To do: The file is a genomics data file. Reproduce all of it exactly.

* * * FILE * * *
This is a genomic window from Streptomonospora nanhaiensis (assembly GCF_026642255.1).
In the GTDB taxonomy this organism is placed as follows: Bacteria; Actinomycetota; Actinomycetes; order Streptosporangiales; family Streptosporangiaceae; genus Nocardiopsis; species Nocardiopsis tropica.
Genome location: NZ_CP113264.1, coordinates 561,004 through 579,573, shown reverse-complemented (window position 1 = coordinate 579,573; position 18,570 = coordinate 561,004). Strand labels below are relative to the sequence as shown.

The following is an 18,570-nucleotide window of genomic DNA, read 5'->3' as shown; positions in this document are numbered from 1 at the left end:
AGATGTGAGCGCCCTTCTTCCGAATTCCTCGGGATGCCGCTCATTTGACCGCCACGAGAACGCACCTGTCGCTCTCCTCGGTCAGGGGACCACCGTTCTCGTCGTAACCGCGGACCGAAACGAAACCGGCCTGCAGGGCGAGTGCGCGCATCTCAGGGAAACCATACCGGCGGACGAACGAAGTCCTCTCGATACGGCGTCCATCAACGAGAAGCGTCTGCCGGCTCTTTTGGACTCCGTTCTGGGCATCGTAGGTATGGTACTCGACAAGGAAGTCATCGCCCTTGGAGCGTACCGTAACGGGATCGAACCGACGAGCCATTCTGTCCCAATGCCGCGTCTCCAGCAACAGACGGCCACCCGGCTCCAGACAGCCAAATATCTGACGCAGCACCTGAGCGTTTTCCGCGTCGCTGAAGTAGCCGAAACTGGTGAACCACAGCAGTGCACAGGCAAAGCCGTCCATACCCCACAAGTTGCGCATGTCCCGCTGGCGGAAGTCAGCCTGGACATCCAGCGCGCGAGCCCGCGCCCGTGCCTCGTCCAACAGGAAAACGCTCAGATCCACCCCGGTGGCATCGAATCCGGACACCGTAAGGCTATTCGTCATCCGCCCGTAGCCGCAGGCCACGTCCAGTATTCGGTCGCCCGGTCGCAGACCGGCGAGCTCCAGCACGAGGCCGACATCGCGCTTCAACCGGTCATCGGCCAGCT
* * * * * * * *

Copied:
This is a genomic window from Streptomonospora nanhaiensis (assembly GCF_026642255.1).
In the GTDB taxonomy this organism is placed as follows: Bacteria; Actinomycetota; Actinomycetes; order Streptosporangiales; family Streptosporangiaceae; genus Nocardiopsis; species Nocardiopsis tropica.
Genome location: NZ_CP113264.1, coordinates 561,004 through 579,573, shown reverse-complemented (window position 1 = coordinate 579,573; position 18,570 = coordinate 561,004). Strand labels below are relative to the sequence as shown.

The following is an 18,570-nucleotide window of genomic DNA, read 5'->3' as shown; positions in this document are numbered from 1 at the left end:
AGATGTGAGCGCCCTTCTTCCGAATTCCTCGGGATGCCGCTCATTTGACCGCCACGAGAACGCACCTGTCGCTCTCCTCGGTCAGGGGACCACCGTTCTCGTCGTAACCGCGGACCGAAACGAAACCGGCCTGCAGGGCGAGTGCGCGCATCTCAGGGAAACCATACCGGCGGACGAACGAAGTCCTCTCGATACGGCGTCCATCAACGAGAAGCGTCTGCCGGCTCTTTTGGACTCCGTTCTGGGCATCGTAGGTATGGTACTCGACAAGGAAGTCATCGCCCTTGGAGCGTACCGTAACGGGATCGAACCGACGAGCCATTCTGTCCCAATGCCGCGTCTCCAGCAACAGACGGCCACCCGGCTCCAGACAGCCAAATATCTGACGCAGCACCTGAGCGTTTTCCGCGTCGCTGAAGTAGCCGAAACTGGTGAACCACAGCAGTGCACAGGCAAAGCCGTCCATACCCCACAAGTTGCGCATGTCCCGCTGGCGGAAGTCAGCCTGGACATCCAGCGCGCGAGCCCGCGCCCGTGCCTCGTCCAACAGGAAAACGCTCAGATCCACCCCGGTGGCATCGAATCCGGACACCGTAAGGCTATTCGTCATCCGCCCGTAGCCGCAGGCCACGTCCAGTATTCGGTCGCCCGGTCGCAGACCGGCGAGCTCCAGCACGAGGCCGACATCGCGCTTCAACCGGTCATCGGCCAGCT